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Why we have been extremely lucky over Covid vaccines but may not be when next pandemic strikes – Professor Eleanor Riley

Given the speed at which the global scientific community has developed at least six highly effective vaccines to combat a pandemic virus that was completely unknown barely a year ago, you might be forgiven for thinking that making vaccines is really easy. It isn’t, or not always.

Boris Johnson watches a patient receiving a dose of the Oxford/AstraZeneca Covid vaccine, which was developed quickly partly because the virus is relatively simple and similar ones had been seen before (Picture: Stefan Rousseau/pool photograph via AP)
Boris Johnson watches a patient receiving a dose of the Oxford/AstraZeneca Covid vaccine, which was developed quickly partly because the virus is relatively simple and similar ones had been seen before (Picture: Stefan Rousseau/pool photograph via AP)

So far, pretty much every approach that has been taken to develop a vaccine against Covid-19 has worked, and these approaches are very different.

For example, mRNA vaccines encase the genetic code of the virus spike protein in fat droplets, called liposomes, to trick our own cells into making the protein so that we make antibodies and T cells to fight off the virus if we are subsequently infected.

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Viral-vectored vaccines use a harmless virus to carry the same genetic code and similarly trick our cells into making the spike protein. Other vaccines use a synthetic version of the spike protein itself or a killed version of the whole Sars-CoV-2 virus to stimulate our immune system.

It may turn out that some of these vaccines work better in some people or against some variants of the virus, or are better at preventing virus transmission. But, for now, they all seem to be highly effective at preventing severe disease, hospitalisation and death.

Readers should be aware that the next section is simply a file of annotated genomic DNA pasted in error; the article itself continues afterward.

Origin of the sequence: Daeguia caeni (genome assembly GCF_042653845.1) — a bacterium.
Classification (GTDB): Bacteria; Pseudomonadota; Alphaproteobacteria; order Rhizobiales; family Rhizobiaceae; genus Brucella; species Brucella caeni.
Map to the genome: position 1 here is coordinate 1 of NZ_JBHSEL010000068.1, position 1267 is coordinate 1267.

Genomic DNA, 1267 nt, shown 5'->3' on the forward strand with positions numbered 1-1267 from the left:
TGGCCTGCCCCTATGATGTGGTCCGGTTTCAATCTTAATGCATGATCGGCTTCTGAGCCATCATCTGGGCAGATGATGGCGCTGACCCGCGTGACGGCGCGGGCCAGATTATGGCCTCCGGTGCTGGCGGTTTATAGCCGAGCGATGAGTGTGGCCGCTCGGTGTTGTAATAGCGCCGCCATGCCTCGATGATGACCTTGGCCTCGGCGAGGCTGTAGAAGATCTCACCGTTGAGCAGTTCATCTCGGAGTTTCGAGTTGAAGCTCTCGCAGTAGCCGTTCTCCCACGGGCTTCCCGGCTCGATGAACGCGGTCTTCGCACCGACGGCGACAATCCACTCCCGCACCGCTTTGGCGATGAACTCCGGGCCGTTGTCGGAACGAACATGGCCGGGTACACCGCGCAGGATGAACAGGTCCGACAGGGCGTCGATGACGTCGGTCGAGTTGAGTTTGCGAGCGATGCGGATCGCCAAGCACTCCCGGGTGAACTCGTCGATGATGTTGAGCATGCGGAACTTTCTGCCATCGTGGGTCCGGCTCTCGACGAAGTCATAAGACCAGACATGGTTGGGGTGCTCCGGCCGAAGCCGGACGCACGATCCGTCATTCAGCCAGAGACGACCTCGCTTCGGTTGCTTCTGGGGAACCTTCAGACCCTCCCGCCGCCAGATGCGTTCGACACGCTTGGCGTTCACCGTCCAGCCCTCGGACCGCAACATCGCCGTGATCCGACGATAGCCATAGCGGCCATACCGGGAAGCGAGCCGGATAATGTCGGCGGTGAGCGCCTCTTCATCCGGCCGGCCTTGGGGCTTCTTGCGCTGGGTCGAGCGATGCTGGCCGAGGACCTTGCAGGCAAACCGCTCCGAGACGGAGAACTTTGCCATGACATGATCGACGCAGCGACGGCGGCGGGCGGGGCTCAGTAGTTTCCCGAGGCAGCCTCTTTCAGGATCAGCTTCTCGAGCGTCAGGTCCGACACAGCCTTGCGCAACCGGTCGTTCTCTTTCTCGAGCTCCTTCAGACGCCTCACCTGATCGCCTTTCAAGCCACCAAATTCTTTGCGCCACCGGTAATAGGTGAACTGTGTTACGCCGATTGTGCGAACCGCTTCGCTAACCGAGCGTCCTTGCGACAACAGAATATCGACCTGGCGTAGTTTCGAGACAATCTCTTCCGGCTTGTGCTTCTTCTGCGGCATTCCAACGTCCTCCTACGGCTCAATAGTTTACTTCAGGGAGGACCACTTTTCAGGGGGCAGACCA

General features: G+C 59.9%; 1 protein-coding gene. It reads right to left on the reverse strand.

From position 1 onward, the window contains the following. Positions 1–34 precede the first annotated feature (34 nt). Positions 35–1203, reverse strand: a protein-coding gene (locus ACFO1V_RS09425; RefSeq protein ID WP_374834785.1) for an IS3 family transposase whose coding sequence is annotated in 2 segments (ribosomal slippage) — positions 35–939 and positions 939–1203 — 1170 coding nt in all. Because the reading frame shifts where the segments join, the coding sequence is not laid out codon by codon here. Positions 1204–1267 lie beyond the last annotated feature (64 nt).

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In the short term that should be enough to get us out of this dreadful cycle of escalating cases, illness, death, lockdown, temporary release of restrictions and then back into lockdown and death.

Contrast this with the decades of research trying, in vain, to develop vaccines for HIV, malaria, tuberculosis and myriad other “neglected” diseases that cause disease, death, disability, disfigurement, stigma and poverty in desperately poor communities around the world.

Our failure to develop effective vaccines against these “diseases of poverty” is partly about political will – these diseases are either not endemic in rich countries or we have been able to manage them in other ways – but, crucially, it is also about biology.

These are “difficult” diseases, caused by complex organisms that have co-evolved with humans and other primates for millennia, probing the weaknesses in our immune defences and finding ways around them.

By comparison, Sars-CoV-2 was a pushover. It is a relatively simple organism (comprising just 12 proteins compared to the over 5,000 proteins in the organism that causes malaria, for example).

Sars-CoV-2 has only very recently colonised humans and has few defences against our immune systems (although the emerging variants suggest that such defences may evolve).

It is also very similar to viruses we had seen before (such as Sars and Mers) and had begun making vaccines for, giving us the tools, know-how and confidence to move quickly without cutting corners.

Some of our worst fears – including that the vaccines themselves might trigger severe disease, as is seen for some other viral vaccines – have not materialised. Long-term surveillance for adverse side-effects is ongoing but, so far, these vaccines appear to be very safe.

So, yes, as far as vaccines are concerned, we have been extremely lucky this time. There is absolutely no guarantee that we will be so lucky next time, and there will be a next time.

Eleanor Riley is professor of immunology and infectious diseases at the University of Edinburgh

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